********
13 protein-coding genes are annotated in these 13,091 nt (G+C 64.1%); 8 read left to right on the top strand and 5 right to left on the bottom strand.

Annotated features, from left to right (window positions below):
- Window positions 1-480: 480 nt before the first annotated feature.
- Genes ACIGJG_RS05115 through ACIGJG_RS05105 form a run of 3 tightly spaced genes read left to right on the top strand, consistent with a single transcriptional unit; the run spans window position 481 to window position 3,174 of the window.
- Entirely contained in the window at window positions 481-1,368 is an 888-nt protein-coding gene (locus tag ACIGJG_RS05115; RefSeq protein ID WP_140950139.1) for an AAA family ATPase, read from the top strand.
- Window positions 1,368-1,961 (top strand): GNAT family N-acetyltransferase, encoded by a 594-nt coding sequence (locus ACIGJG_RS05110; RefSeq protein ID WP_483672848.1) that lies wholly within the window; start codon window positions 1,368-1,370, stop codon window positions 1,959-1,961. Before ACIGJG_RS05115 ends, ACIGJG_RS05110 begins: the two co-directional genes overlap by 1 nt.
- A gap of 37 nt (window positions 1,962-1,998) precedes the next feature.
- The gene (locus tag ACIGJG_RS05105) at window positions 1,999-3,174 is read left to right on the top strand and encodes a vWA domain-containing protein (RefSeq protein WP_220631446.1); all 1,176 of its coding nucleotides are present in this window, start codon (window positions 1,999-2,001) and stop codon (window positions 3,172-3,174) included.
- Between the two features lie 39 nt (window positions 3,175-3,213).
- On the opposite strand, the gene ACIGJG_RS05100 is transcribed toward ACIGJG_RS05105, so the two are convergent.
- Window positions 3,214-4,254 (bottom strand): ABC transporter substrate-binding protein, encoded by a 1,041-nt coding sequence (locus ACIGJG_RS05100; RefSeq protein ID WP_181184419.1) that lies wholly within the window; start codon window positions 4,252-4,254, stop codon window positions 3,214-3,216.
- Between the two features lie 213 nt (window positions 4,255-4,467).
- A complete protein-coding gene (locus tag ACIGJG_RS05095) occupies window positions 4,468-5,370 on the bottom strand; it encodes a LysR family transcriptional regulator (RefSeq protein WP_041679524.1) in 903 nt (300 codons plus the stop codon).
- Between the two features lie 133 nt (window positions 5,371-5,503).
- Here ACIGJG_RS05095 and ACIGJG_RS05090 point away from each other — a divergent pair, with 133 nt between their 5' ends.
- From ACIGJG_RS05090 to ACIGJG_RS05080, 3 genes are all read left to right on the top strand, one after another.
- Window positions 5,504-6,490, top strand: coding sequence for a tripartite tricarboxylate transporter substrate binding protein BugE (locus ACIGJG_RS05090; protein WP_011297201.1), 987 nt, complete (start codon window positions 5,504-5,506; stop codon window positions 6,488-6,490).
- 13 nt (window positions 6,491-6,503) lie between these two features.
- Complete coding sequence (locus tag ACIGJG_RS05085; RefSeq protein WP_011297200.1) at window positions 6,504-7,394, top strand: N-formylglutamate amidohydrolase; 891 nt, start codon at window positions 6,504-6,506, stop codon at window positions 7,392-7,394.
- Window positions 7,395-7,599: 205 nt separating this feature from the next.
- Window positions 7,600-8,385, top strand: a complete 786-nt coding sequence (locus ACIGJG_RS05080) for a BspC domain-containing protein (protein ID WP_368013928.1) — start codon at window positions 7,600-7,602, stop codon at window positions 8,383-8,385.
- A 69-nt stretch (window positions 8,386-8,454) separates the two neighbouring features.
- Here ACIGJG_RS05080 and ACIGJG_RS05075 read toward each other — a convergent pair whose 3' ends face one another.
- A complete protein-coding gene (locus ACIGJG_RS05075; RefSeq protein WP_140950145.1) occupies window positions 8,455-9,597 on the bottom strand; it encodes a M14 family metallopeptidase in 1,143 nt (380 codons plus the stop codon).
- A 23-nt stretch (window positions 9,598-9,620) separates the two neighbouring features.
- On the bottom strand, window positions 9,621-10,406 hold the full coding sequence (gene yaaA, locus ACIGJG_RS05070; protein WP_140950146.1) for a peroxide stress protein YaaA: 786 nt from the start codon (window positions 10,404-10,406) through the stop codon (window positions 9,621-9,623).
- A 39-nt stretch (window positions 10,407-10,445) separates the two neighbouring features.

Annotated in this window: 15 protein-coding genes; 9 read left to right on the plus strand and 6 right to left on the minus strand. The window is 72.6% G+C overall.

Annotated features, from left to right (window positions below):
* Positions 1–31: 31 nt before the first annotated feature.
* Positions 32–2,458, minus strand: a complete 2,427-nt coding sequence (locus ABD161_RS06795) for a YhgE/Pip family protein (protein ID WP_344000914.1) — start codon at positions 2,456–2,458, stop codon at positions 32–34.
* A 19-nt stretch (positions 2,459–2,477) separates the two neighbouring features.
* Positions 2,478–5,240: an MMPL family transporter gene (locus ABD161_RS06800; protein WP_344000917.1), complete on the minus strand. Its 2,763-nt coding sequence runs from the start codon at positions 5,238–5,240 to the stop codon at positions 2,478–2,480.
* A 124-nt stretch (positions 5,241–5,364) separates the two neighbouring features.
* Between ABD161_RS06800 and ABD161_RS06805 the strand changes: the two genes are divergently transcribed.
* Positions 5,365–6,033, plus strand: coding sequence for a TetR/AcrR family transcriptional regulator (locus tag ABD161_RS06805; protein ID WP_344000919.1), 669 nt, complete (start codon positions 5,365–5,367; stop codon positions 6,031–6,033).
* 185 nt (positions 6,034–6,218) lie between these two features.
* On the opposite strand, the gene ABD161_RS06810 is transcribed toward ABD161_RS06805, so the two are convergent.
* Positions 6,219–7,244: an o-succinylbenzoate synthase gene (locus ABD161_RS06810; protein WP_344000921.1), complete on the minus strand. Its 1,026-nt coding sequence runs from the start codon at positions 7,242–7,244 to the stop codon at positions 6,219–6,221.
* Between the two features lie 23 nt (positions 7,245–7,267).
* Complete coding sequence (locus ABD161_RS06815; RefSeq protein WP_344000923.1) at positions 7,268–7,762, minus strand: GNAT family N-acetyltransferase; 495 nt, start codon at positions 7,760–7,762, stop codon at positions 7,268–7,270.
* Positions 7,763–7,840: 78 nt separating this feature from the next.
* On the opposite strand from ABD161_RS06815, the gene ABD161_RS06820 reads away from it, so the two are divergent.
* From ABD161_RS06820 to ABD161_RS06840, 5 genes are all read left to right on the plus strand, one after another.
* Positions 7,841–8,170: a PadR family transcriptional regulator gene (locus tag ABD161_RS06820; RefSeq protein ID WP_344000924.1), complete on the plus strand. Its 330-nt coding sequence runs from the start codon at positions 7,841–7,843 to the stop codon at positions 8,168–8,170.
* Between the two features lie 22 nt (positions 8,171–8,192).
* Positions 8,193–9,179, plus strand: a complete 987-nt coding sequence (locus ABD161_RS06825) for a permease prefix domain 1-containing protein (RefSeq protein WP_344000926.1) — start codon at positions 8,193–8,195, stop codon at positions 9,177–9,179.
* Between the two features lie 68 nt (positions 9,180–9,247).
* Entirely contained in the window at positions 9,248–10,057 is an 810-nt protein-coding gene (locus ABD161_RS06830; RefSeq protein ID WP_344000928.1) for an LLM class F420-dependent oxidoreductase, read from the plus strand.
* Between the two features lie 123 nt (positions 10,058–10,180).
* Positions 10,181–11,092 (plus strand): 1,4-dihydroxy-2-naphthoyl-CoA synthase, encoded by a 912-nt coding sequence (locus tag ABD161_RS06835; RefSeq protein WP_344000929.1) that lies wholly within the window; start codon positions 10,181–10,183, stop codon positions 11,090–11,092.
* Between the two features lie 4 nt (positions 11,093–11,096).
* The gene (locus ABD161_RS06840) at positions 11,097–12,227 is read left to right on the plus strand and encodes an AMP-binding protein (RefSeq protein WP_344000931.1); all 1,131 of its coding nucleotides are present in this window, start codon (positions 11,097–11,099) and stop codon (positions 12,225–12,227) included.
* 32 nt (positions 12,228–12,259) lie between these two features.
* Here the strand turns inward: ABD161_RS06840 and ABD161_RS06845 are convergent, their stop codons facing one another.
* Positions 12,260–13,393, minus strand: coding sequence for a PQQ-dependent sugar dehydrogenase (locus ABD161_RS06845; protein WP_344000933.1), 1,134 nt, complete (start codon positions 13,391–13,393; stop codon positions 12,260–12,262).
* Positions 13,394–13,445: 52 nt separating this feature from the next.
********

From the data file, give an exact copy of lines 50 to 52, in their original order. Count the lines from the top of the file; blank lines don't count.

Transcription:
* Between the two features lie 123 nt (positions 10,058–10,180).
* Positions 10,181–11,092 (plus strand): 1,4-dihydroxy-2-naphthoyl-CoA synthase, encoded by a 912-nt coding sequence (locus tag ABD161_RS06835; RefSeq protein WP_344000929.1) that lies wholly within the window; start codon positions 10,181–10,183, stop codon positions 11,090–11,092.
* Between the two features lie 4 nt (positions 11,093–11,096).